Hong Kong is eager to show the world that the city is open for business after years of the pandemic limitations. Officials this week even found themselves willing to bend some rules for visitors — if they can afford it.
Bankers in the city for an investment summit of global financial leaders have been told they can skip mandatory quarantine and leave by private jet if they test positive for Covid. Tech executives attending Fintech Week from overseas were allowed to dine in private rooms, despite a rule banning visitors from eating out during their first three days in town. Spectators at this weekend’s Hong Kong Sevens rugby tournament will be able to eat in the stands after rules were relaxed.
The three lavish events – the first in three years to include international guests – were meant to show that Hong Kong is still worthy of its self-proclaimed title of “World City of Asia”. But the privileges granted to a few have exacerbated the challenges the former British colony faces as it tries to balance the growing demands of Beijing, which has the final say on Hong Kong’s Covid policy, with an international community determined to overcome the pandemic. .
“We were, are and will remain one of the world’s leading financial centers. And you can take it to the bank,” John Lee, the Hong Kong leader, told executives including those from Goldman Sachs, Morgan Stanley and JPMorgan on Wednesday. (Mr. Lee, who usually wears a mask at press conferences, took it off for the speech.)
Hong Kong has sought to break free from Beijing’s relentless “zero Covid” policy and restore a global reputation tarnished by widespread haul about pro-democracy protests. US lawmakers have called on bankers to boycott the investment summit, saying participation will be formal “whitening” from China authoritarian grip in a once semi-autonomous territory.
For residents who have endured a difficult few years of Covid rules, the loopholes and exemptions granted to visiting managers are stinging. “If the rules are to be fair, it should happen at all levels of society, and if you think it’s difficult to hold these summits, then just open up Hong Kong,” said Virginia Chan, owner of Humid with a Chance of Fishballs Tours.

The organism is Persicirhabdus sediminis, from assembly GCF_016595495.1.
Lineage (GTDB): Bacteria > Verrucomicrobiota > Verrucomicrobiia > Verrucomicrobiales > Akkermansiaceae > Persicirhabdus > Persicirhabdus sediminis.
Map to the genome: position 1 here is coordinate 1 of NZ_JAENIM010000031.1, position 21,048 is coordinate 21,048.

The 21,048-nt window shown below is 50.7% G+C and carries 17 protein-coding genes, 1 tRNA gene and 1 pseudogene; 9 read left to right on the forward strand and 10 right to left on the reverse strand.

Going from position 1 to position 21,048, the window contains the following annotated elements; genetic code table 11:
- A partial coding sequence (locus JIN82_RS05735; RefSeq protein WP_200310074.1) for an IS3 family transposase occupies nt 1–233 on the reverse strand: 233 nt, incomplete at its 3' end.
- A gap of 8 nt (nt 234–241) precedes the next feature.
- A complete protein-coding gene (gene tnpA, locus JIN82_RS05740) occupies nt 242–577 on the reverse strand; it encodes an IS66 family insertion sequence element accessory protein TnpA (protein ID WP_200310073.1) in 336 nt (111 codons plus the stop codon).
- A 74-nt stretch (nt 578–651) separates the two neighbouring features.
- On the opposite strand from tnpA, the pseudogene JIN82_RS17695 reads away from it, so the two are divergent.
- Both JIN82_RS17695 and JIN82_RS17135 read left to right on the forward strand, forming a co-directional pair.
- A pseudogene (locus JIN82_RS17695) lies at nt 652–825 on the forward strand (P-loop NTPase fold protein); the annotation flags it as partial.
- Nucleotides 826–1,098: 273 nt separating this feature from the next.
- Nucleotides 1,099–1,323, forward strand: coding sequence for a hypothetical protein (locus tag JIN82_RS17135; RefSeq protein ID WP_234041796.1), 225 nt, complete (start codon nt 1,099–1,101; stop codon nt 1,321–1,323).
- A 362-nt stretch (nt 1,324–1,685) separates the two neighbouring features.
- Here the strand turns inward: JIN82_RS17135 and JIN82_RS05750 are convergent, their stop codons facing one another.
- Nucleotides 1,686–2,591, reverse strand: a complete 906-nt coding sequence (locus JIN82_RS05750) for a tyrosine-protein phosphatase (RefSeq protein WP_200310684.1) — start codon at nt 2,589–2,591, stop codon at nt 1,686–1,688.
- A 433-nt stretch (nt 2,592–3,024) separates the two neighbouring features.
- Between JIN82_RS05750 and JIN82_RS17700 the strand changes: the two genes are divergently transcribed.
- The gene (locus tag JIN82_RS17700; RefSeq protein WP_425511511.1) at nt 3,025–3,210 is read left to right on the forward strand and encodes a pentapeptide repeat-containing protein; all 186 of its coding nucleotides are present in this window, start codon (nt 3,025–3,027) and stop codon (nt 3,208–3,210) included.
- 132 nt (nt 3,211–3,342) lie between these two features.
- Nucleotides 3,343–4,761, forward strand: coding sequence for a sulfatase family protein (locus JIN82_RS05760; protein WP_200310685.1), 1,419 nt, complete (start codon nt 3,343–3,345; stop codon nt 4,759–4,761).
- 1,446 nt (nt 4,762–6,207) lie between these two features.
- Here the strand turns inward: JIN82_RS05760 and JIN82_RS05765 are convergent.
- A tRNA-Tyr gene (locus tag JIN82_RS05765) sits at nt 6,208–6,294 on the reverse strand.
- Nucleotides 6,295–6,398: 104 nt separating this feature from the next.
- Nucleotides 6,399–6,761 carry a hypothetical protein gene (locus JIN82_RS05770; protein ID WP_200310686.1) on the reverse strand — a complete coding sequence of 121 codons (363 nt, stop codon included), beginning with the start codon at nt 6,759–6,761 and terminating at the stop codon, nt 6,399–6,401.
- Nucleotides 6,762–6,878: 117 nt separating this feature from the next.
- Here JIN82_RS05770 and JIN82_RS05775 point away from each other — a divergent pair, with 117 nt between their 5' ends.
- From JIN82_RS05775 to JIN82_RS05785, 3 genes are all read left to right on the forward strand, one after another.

Like many other business owners in the city, Ms Chan’s profits have been decimated by strict Covid restrictions. Her company organized 60 group tours a month. She is now grateful to have three so far this month.
Few would dispute that the city needs economic shock. City-wide pro-democracy protests scared the tourists in 2019. Then, Covid-19 restrictions banned non-residents from entering the city for two years. Long mandatory hotel quarantines prompted an exodus of professional workers, many of whom moved to competing cities such as Singapore.
With the economy headed for ca recessionthousands of small businesses went out of business, putting many people out of work.
Officials took a big step toward reopening in September when they dropped the hotel’s quarantine requirements. However, many say the new approach has made little difference as some restrictions remain in place. Travelers are barred from restaurants, bars and many other establishments three days after arrival and must undergo health checks for a week.
“No tourists come here,” said Eric Lee, owner of a gift shop selling vintage cars and snacks. Sales at his nearly ten-year-old Hong Kong Tram Store have fallen by as much as 70 percent over the past two years. “Will tourists have the patience to scan QR codes here and there?” he asked, referring to the cumbersome smartphone app visitors need.